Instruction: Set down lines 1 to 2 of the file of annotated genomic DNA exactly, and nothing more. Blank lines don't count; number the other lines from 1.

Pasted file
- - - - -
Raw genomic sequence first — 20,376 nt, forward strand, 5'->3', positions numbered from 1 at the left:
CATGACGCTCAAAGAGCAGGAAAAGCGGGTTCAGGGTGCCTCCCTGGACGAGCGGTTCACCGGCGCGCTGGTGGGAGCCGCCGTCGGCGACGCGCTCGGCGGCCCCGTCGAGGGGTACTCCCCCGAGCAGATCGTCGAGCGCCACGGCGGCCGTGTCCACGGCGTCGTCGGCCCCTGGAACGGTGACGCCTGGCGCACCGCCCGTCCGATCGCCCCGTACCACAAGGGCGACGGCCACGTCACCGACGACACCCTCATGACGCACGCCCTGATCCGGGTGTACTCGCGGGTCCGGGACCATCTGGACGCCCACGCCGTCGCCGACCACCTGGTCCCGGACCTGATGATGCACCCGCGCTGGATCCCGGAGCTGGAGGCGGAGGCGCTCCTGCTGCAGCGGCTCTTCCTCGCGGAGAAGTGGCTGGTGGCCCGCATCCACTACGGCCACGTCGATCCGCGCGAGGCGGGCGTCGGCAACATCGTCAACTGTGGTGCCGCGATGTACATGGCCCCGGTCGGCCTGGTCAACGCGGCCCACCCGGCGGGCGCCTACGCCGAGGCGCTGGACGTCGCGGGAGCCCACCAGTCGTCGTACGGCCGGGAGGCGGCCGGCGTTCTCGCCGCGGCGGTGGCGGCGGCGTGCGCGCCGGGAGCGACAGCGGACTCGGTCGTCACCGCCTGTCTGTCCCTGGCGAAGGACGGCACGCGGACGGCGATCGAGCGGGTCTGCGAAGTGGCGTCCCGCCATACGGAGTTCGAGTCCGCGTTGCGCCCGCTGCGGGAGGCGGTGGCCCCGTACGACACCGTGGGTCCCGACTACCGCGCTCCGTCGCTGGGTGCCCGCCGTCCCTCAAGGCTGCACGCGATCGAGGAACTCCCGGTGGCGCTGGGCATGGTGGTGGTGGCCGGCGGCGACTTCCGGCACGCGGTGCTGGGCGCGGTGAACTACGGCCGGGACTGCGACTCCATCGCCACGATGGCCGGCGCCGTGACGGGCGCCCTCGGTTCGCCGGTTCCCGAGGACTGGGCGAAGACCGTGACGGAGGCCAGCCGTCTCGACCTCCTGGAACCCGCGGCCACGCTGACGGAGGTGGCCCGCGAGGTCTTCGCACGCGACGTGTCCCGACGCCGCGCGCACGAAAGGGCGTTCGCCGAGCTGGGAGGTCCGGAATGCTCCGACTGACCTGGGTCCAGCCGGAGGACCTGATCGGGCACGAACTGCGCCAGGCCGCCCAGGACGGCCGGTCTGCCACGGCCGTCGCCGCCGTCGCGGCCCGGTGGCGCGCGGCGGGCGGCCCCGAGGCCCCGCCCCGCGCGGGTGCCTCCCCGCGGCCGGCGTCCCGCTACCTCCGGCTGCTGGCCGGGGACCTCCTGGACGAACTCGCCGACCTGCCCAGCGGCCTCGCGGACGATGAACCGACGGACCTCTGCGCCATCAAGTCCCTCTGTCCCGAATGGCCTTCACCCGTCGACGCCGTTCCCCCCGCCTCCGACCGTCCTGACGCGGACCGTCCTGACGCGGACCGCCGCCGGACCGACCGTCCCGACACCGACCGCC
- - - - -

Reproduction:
Raw genomic sequence first — 20,376 nt, forward strand, 5'->3', positions numbered from 1 at the left:
CATGACGCTCAAAGAGCAGGAAAAGCGGGTTCAGGGTGCCTCCCTGGACGAGCGGTTCACCGGCGCGCTGGTGGGAGCCGCCGTCGGCGACGCGCTCGGCGGCCCCGTCGAGGGGTACTCCCCCGAGCAGATCGTCGAGCGCCACGGCGGCCGTGTCCACGGCGTCGTCGGCCCCTGGAACGGTGACGCCTGGCGCACCGCCCGTCCGATCGCCCCGTACCACAAGGGCGACGGCCACGTCACCGACGACACCCTCATGACGCACGCCCTGATCCGGGTGTACTCGCGGGTCCGGGACCATCTGGACGCCCACGCCGTCGCCGACCACCTGGTCCCGGACCTGATGATGCACCCGCGCTGGATCCCGGAGCTGGAGGCGGAGGCGCTCCTGCTGCAGCGGCTCTTCCTCGCGGAGAAGTGGCTGGTGGCCCGCATCCACTACGGCCACGTCGATCCGCGCGAGGCGGGCGTCGGCAACATCGTCAACTGTGGTGCCGCGATGTACATGGCCCCGGTCGGCCTGGTCAACGCGGCCCACCCGGCGGGCGCCTACGCCGAGGCGCTGGACGTCGCGGGAGCCCACCAGTCGTCGTACGGCCGGGAGGCGGCCGGCGTTCTCGCCGCGGCGGTGGCGGCGGCGTGCGCGCCGGGAGCGACAGCGGACTCGGTCGTCACCGCCTGTCTGTCCCTGGCGAAGGACGGCACGCGGACGGCGATCGAGCGGGTCTGCGAAGTGGCGTCCCGCCATACGGAGTTCGAGTCCGCGTTGCGCCCGCTGCGGGAGGCGGTGGCCCCGTACGACACCGTGGGTCCCGACTACCGCGCTCCGTCGCTGGGTGCCCGCCGTCCCTCAAGGCTGCACGCGATCGAGGAACTCCCGGTGGCGCTGGGCATGGTGGTGGTGGCCGGCGGCGACTTCCGGCACGCGGTGCTGGGCGCGGTGAACTACGGCCGGGACTGCGACTCCATCGCCACGATGGCCGGCGCCGTGACGGGCGCCCTCGGTTCGCCGGTTCCCGAGGACTGGGCGAAGACCGTGACGGAGGCCAGCCGTCTCGACCTCCTGGAACCCGCGGCCACGCTGACGGAGGTGGCCCGCGAGGTCTTCGCACGCGACGTGTCCCGACGCCGCGCGCACGAAAGGGCGTTCGCCGAGCTGGGAGGTCCGGAATGCTCCGACTGACCTGGGTCCAGCCGGAGGACCTGATCGGGCACGAACTGCGCCAGGCCGCCCAGGACGGCCGGTCTGCCACGGCCGTCGCCGCCGTCGCGGCCCGGTGGCGCGCGGCGGGCGGCCCCGAGGCCCCGCCCCGCGCGGGTGCCTCCCCGCGGCCGGCGTCCCGCTACCTCCGGCTGCTGGCCGGGGACCTCCTGGACGAACTCGCCGACCTGCCCAGCGGCCTCGCGGACGATGAACCGACGGACCTCTGCGCCATCAAGTCCCTCTGTCCCGAATGGCCTTCACCCGTCGACGCCGTTCCCCCCGCCTCCGACCGTCCTGACGCGGACCGTCCTGACGCGGACCGCCGCCGGACCGACCGTCCCGACACCGACCGCC